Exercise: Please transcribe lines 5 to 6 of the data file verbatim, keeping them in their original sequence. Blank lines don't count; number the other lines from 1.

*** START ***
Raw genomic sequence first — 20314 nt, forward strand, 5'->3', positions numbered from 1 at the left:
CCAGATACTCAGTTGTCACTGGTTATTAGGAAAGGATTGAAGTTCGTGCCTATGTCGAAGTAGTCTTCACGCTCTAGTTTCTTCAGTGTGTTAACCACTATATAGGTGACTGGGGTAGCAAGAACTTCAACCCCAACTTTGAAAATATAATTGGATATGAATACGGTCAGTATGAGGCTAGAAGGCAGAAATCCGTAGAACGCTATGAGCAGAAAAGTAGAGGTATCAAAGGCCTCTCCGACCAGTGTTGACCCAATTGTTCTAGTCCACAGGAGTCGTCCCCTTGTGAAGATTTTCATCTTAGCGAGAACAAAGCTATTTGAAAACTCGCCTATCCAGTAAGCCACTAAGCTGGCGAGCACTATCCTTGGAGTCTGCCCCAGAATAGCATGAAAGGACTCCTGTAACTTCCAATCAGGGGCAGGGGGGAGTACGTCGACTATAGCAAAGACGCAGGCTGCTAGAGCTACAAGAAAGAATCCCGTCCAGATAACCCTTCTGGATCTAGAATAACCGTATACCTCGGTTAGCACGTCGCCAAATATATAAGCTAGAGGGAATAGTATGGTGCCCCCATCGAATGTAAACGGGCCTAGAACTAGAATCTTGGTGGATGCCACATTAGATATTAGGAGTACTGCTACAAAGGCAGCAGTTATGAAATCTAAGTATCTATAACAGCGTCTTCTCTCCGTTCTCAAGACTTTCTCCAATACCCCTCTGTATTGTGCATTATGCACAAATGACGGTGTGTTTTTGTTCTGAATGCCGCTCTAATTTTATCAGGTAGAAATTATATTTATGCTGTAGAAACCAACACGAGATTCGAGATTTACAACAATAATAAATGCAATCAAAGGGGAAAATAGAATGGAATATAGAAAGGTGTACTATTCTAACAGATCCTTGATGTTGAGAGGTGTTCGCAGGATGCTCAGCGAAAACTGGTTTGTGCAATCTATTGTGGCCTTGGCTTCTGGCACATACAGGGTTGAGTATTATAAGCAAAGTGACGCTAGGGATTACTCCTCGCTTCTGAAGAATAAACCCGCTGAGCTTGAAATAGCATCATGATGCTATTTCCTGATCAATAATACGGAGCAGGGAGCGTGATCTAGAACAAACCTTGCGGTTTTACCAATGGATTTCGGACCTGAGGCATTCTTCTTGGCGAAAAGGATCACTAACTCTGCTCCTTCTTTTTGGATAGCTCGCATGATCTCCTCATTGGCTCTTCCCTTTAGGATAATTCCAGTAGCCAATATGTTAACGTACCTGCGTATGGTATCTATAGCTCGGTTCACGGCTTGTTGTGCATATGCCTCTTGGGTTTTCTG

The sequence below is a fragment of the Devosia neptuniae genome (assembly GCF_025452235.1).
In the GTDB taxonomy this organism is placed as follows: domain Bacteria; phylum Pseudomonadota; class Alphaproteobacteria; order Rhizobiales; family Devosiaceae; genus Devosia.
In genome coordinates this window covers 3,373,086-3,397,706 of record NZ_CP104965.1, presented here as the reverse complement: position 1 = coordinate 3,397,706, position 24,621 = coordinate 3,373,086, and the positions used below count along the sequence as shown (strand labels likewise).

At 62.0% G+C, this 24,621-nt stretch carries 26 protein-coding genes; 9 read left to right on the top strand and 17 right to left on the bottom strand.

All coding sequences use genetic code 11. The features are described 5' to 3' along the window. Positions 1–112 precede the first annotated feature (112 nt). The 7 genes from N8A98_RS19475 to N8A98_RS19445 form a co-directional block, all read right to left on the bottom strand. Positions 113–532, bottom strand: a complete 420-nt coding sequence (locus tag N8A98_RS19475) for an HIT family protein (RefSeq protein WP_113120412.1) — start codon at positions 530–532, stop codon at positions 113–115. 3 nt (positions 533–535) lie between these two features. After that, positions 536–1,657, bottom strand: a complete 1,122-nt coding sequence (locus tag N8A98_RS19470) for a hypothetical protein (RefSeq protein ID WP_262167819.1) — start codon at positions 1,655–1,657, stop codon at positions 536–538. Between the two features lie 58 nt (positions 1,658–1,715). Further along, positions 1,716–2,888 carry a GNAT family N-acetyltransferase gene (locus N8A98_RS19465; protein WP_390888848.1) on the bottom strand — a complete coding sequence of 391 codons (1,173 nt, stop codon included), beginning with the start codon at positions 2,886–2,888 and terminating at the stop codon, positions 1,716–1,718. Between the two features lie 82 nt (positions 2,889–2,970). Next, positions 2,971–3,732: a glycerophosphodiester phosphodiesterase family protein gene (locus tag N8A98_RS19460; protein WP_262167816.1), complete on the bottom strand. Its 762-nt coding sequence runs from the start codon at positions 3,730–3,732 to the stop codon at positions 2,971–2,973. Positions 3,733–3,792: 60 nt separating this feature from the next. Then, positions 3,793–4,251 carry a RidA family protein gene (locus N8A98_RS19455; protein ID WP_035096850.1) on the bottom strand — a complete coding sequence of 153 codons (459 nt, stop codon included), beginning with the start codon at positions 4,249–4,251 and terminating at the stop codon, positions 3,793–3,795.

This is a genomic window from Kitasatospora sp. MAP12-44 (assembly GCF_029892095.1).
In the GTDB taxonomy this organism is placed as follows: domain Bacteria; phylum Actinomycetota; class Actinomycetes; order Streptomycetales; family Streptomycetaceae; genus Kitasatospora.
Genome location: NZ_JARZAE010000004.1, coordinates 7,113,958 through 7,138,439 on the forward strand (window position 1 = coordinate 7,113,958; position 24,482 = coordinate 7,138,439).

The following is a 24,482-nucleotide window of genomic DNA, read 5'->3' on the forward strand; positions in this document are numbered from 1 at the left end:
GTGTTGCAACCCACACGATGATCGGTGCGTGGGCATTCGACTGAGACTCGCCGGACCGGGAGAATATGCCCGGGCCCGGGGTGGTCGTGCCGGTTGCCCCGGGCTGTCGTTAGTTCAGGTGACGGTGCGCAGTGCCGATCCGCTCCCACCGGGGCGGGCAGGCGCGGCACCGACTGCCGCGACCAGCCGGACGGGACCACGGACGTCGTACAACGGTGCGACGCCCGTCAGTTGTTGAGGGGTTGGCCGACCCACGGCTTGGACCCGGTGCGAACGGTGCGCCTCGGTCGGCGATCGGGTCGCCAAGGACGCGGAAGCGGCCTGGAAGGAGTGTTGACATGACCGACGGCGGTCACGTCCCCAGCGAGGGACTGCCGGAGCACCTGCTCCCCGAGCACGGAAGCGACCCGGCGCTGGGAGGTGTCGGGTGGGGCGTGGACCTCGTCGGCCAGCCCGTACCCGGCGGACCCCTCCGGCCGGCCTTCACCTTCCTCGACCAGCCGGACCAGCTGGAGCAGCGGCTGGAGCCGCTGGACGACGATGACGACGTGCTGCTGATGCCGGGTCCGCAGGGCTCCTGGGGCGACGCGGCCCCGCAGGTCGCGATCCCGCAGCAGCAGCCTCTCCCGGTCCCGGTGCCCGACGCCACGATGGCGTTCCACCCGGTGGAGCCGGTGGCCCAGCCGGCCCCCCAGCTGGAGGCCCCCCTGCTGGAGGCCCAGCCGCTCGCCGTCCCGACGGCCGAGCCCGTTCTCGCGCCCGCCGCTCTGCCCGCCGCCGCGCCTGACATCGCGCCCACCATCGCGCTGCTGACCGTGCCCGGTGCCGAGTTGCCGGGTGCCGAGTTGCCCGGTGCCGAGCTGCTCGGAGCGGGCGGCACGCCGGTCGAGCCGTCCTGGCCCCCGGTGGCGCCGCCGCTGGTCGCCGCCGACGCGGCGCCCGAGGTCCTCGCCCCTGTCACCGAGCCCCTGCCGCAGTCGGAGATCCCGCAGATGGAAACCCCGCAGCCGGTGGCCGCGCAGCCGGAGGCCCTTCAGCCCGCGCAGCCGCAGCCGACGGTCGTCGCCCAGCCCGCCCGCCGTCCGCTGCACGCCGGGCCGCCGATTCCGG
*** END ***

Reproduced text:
In genome coordinates this window covers 3,373,086-3,397,706 of record NZ_CP104965.1, presented here as the reverse complement: position 1 = coordinate 3,397,706, position 24,621 = coordinate 3,373,086, and the positions used below count along the sequence as shown (strand labels likewise).

At 62.0% G+C, this 24,621-nt stretch carries 26 protein-coding genes; 9 read left to right on the top strand and 17 right to left on the bottom strand.